For example, as described above, the single feature can be a single period of periodic grating 102 (FIG. 1). In this example, d corresponds to the pitch of periodic grating 102 (FIG. 1). For the sake of example, assume that the pitch and thus d is about 500 nm. Also assume for the sake of example that a wavelength of 633 nm is used. As such, focusing lens 206 is configured to have a numerical aperture of greater than about 0.6. It should be noted that if the single feature is a line, then d can correspond to the distance between the line and an adjacent line (e.g., the distance between the centers of two adjacent lines).

As depicted in FIG. 2, source 106 can also include a filter 208. Additionally, source 106 can include an automatic focus control system and positioning system (not shown) to reduce blurring and center the reference field.

With reference now to FIG. 3, in one exemplary embodiment, detector 112 includes a photo-detector 302, a collimator 304, and a focusing lens 306. In the present embodiment, diffracted beams are collected and directed onto photo-detector 302 using collimator 304 and focusing lens 306. As noted above, the focusing aperture of the illumination (i.e., the numerical aperture of focusing lens 206 of FIG. 2) and the collecting aperture of the detection (i.e., the numerical aperture of focusing lens 306) can be the same or different. Additionally, the aperture shapes can be the same or different.

In the present embodiment, an optical signature can be obtained by scanning the incidence angle of the incoming diffracted beam. For example, the incidence angle can be varied through a range by rotating the specimen being measured (e.g., wafer 104), moving source 106 (FIG. 2) and/or detector 112, or using scanning mirrors.

Alternatively, an optical signature can be obtained by scanning the wavelength of the incoming diffracted beam. For example, the incident light can be tuned by a monochromator through a spectral range, or white light can be used that is spectrally decomposed in the detection path.

As described below, an optical signature can also be obtained by scanning across the single feature. It should be noted that the optical signature can be obtained by one or more combinations of scanning the incidence angle, wavelength of the incoming diffracted beam, and/or across the single feature.

Additionally, as depicted in FIG. 3, detector 112 can include a filter 308 that can generate a weight summation by influencing amplitude as well as phase of an individual diffracted beam. More particularly, the scattering directions can be weighted and the filter function can be expressed as A(Θs)expΦ(Θ). Thus, in this manner, phase impacts can be reflected in the intensity signal. Additionally, by adapting filter 308 to the type of specimen being used, the sensitivity of the measurements obtained can be increased.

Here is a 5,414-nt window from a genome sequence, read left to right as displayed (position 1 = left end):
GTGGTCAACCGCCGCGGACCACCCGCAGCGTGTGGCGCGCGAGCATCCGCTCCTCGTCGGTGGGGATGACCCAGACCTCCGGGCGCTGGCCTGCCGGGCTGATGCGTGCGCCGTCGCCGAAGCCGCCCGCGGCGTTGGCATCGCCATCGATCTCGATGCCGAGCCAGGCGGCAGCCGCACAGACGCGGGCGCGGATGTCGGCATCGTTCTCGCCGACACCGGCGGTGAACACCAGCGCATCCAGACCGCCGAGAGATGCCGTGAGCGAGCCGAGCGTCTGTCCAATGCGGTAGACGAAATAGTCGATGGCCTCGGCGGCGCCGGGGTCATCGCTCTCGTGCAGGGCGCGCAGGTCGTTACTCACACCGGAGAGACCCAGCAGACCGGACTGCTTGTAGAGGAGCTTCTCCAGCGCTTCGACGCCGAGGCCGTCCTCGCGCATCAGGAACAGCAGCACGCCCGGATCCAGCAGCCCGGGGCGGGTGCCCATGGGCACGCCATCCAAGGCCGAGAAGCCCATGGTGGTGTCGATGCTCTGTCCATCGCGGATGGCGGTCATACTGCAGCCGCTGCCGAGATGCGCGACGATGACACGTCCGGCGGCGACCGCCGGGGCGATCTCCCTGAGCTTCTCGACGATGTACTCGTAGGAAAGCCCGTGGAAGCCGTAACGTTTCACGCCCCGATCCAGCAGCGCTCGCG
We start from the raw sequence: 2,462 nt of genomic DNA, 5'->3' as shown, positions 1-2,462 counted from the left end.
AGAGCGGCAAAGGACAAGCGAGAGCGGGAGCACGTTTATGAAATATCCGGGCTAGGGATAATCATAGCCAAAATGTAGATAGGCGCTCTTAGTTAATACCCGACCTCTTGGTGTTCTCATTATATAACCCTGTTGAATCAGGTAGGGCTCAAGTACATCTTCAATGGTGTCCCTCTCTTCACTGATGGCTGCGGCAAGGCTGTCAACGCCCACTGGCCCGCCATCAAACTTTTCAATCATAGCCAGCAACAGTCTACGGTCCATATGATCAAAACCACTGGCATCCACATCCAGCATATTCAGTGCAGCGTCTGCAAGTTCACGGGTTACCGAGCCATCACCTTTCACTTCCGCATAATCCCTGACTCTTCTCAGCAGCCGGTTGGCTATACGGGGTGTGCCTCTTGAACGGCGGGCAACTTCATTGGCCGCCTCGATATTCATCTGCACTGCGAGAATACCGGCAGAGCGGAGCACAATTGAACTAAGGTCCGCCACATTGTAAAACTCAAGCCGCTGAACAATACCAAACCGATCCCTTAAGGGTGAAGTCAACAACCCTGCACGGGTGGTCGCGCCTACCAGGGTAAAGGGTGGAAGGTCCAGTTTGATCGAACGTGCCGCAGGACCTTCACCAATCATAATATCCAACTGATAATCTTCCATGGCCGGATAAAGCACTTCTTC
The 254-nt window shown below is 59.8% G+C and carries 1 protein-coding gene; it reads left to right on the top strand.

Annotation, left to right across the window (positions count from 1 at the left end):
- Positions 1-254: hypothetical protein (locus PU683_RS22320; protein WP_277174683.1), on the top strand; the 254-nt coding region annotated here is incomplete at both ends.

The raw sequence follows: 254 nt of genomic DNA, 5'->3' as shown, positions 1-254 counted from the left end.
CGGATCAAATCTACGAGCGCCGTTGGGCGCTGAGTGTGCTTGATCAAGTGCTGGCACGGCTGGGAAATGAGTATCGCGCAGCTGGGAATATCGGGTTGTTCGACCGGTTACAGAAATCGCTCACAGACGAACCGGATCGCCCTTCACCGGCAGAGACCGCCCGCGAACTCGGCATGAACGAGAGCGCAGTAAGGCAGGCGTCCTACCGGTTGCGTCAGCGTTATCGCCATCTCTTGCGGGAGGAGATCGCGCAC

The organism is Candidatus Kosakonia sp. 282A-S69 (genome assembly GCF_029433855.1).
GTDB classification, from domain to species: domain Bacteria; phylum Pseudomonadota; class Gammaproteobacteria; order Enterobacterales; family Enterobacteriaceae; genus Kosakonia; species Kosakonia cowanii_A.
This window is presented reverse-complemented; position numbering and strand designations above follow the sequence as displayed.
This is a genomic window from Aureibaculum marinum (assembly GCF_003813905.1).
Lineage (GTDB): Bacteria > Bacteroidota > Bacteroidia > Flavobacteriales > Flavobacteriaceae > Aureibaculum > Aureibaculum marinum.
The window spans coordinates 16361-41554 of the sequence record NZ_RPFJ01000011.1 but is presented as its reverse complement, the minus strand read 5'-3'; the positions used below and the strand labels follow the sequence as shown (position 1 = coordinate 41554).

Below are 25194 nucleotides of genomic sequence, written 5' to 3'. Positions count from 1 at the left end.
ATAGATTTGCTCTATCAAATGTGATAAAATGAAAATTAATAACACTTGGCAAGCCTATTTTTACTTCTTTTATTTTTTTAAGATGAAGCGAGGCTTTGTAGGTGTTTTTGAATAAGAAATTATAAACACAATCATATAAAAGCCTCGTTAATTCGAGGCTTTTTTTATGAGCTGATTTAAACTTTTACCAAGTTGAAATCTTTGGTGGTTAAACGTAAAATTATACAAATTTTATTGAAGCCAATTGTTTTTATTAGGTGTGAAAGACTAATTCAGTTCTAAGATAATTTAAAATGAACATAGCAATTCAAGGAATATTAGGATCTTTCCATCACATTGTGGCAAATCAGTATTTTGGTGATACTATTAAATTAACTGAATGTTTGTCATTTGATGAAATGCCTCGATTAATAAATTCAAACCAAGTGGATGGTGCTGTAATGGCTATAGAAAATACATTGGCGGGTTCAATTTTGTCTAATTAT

With reference now to FIG. 4, in another exemplary embodiment, detector 112 includes a focusing lens 306 and a detector array 402. It should be noted that the focusing aperture of the illumination (i.e., the numerical aperture of focusing lens 206 of FIG. 2) and the collecting aperture of the detection (i.e., the numerical aperture of focusing lens 306) can be the same or different. Additionally, the aperture shapes can be the same or different.

In the present embodiment, each cell of detector array 402 can be configured to receive information from a certain scattering direction (i.e., angle). An optical signature can then be obtained from this angular information. Additionally, spectral information can be obtained by tuning a monochromatic light source through a wavelength range. Alternatively, spectral information can be obtained by illuminating with a broadband light source and inserting a dispersion element in the detection path. For example, the dispersion can be performed in a sagittal plane. Thus, one coordinate of a 2 dimension detector array 402 can be assigned to the scattering angle and the other to the color.

In another exemplary embodiment, an optical signature can be obtained for the feature by scanning the focused beam across the feature. It should be noted that the optical signature can be obtained solely by scanning across the feature. Alternatively, as noted above with reference to the embodiment of detector 112 in FIG. 3, it should be noted that the optical signature can be obtained by one or more combinations of scanning the incidence angle, wavelength of the incoming diffracted beam, and/or across the single feature. With reference to the embodiment of detector 112 in FIG. 4, it should be noted that the optical signature can be obtained from the angular information and scanning across the feature.